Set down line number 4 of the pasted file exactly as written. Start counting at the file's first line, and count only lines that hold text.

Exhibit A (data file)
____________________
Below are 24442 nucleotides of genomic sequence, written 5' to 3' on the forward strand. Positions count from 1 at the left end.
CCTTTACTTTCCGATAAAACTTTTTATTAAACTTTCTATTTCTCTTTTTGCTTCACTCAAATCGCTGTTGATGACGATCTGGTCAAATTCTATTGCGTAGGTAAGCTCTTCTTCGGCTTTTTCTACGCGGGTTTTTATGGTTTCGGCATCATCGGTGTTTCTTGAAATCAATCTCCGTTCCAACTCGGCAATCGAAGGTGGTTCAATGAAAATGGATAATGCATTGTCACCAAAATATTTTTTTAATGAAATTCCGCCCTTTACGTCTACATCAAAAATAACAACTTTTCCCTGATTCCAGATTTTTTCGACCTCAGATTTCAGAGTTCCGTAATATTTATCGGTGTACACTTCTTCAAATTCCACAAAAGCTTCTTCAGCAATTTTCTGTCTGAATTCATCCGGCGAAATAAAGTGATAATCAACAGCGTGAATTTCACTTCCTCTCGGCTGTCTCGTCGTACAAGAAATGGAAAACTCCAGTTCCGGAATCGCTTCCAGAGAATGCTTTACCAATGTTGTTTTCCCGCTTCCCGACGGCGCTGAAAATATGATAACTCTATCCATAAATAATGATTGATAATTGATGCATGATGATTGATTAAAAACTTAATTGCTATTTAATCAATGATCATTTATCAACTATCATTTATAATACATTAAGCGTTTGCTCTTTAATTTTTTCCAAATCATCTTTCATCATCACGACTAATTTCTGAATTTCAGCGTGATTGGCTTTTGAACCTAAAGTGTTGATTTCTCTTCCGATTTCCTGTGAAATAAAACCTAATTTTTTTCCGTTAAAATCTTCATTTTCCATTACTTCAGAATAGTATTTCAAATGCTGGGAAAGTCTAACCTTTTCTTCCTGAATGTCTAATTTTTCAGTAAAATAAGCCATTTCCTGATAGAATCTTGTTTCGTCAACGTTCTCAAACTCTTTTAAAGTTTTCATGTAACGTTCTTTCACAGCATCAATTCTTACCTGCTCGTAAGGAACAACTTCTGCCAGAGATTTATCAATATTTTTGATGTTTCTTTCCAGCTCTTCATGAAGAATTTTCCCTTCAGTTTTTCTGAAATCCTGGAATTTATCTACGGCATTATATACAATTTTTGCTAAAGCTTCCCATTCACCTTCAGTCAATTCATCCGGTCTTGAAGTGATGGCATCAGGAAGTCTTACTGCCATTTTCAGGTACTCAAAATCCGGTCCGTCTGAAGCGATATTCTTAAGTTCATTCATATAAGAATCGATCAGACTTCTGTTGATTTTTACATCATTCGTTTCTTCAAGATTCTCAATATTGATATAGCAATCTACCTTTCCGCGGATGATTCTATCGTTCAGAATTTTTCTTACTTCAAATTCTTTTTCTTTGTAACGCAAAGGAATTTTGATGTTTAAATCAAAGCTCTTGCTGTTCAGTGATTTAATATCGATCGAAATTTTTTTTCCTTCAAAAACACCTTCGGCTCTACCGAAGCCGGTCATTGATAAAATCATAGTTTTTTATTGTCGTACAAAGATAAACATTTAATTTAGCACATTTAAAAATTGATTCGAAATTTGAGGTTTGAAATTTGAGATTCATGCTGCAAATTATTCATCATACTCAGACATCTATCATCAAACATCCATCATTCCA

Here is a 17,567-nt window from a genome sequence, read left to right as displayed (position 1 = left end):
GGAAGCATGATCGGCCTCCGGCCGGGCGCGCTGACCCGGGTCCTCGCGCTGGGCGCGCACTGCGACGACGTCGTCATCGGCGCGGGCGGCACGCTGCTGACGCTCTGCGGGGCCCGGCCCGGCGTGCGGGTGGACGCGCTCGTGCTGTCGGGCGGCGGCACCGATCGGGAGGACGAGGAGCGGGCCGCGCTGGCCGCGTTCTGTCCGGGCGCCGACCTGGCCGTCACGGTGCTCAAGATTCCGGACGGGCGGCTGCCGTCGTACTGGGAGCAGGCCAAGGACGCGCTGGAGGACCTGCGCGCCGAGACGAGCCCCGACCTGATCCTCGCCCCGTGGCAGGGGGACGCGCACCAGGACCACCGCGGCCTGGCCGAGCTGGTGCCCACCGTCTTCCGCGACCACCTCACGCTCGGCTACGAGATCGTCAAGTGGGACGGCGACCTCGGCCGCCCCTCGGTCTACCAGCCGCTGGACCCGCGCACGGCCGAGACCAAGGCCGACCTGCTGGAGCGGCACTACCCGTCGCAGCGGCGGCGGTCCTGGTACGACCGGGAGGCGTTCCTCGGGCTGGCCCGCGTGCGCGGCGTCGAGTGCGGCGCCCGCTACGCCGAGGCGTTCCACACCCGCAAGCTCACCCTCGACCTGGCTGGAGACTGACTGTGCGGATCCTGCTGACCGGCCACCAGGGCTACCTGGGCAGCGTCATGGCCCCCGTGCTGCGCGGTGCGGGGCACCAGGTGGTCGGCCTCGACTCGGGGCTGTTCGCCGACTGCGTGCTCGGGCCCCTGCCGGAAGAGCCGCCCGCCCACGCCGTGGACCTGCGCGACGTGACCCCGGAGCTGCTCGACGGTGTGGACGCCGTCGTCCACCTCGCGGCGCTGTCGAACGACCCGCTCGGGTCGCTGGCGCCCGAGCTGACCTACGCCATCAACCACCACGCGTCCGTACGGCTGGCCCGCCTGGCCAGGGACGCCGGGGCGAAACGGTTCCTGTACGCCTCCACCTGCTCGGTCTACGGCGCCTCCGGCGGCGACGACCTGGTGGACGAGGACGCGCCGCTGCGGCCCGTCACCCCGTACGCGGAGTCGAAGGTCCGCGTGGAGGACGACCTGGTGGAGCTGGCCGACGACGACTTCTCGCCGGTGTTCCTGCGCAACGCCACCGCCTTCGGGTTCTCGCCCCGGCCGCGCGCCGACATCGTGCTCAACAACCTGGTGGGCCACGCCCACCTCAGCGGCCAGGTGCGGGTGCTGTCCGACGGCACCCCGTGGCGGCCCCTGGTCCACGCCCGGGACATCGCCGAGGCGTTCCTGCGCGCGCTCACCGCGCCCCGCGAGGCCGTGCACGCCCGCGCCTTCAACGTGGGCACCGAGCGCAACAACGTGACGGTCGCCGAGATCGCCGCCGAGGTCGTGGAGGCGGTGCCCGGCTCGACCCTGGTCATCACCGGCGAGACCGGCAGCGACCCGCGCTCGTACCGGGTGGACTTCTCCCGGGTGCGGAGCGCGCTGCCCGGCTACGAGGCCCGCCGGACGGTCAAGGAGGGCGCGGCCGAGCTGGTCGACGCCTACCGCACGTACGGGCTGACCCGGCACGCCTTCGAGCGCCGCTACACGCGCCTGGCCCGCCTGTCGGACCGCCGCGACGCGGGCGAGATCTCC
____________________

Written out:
GGAAGCATGATCGGCCTCCGGCCGGGCGCGCTGACCCGGGTCCTCGCGCTGGGCGCGCACTGCGACGACGTCGTCATCGGCGCGGGCGGCACGCTGCTGACGCTCTGCGGGGCCCGGCCCGGCGTGCGGGTGGACGCGCTCGTGCTGTCGGGCGGCGGCACCGATCGGGAGGACGAGGAGCGGGCCGCGCTGGCCGCGTTCTGTCCGGGCGCCGACCTGGCCGTCACGGTGCTCAAGATTCCGGACGGGCGGCTGCCGTCGTACTGGGAGCAGGCCAAGGACGCGCTGGAGGACCTGCGCGCCGAGACGAGCCCCGACCTGATCCTCGCCCCGTGGCAGGGGGACGCGCACCAGGACCACCGCGGCCTGGCCGAGCTGGTGCCCACCGTCTTCCGCGACCACCTCACGCTCGGCTACGAGATCGTCAAGTGGGACGGCGACCTCGGCCGCCCCTCGGTCTACCAGCCGCTGGACCCGCGCACGGCCGAGACCAAGGCCGACCTGCTGGAGCGGCACTACCCGTCGCAGCGGCGGCGGTCCTGGTACGACCGGGAGGCGTTCCTCGGGCTGGCCCGCGTGCGCGGCGTCGAGTGCGGCGCCCGCTACGCCGAGGCGTTCCACACCCGCAAGCTCACCCTCGACCTGGCTGGAGACTGACTGTGCGGATCCTGCTGACCGGCCACCAGGGCTACCTGGGCAGCGTCATGGCCCCCGTGCTGCGCGGTGCGGGGCACCAGGTGGTCGGCCTCGACTCGGGGCTGTTCGCCGACTGCGTGCTCGGGCCCCTGCCGGAAGAGCCGCCCGCCCACGCCGTGGACCTGCGCGACGTGACCCCGGAGCTGCTCGACGGTGTGGACGCCGTCGTCCACCTCGCGGCGCTGTCGAACGACCCGCTCGGGTCGCTGGCGCCCGAGCTGACCTACGCCATCAACCACCACGCGTCCGTACGGCTGGCCCGCCTGGCCAGGGACGCCGGGGCGAAACGGTTCCTGTACGCCTCCACCTGCTCGGTCTACGGCGCCTCCGGCGGCGACGACCTGGTGGACGAGGACGCGCCGCTGCGGCCCGTCACCCCGTACGCGGAGTCGAAGGTCCGCGTGGAGGACGACCTGGTGGAGCTGGCCGACGACGACTTCTCGCCGGTGTTCCTGCGCAACGCCACCGCCTTCGGGTTCTCGCCCCGGCCGCGCGCCGACATCGTGCTCAACAACCTGGTGGGCCACGCCCACCTCAGCGGCCAGGTGCGGGTGCTGTCCGACGGCACCCCGTGGCGGCCCCTGGTCCACGCCCGGGACATCGCCGAGGCGTTCCTGCGCGCGCTCACCGCGCCCCGCGAGGCCGTGCACGCCCGCGCCTTCAACGTGGGCACCGAGCGCAACAACGTGACGGTCGCCGAGATCGCCGCCGAGGTCGTGGAGGCGGTGCCCGGCTCGACCCTGGTCATCACCGGCGAGACCGGCAGCGACCCGCGCTCGTACCGGGTGGACTTCTCCCGGGTGCGGAGCGCGCTGCCCGGCTACGAGGCCCGCCGGACGGTCAAGGAGGGCGCGGCCGAGCTGGTCGACGCCTACCGCACGTACGGGCTGACCCGGCACGCCTTCGAGCGCCGCTACACGCGCCTGGCCCGCCTGTCGGACCGCCGCGACGCGGGCGAGATCTCC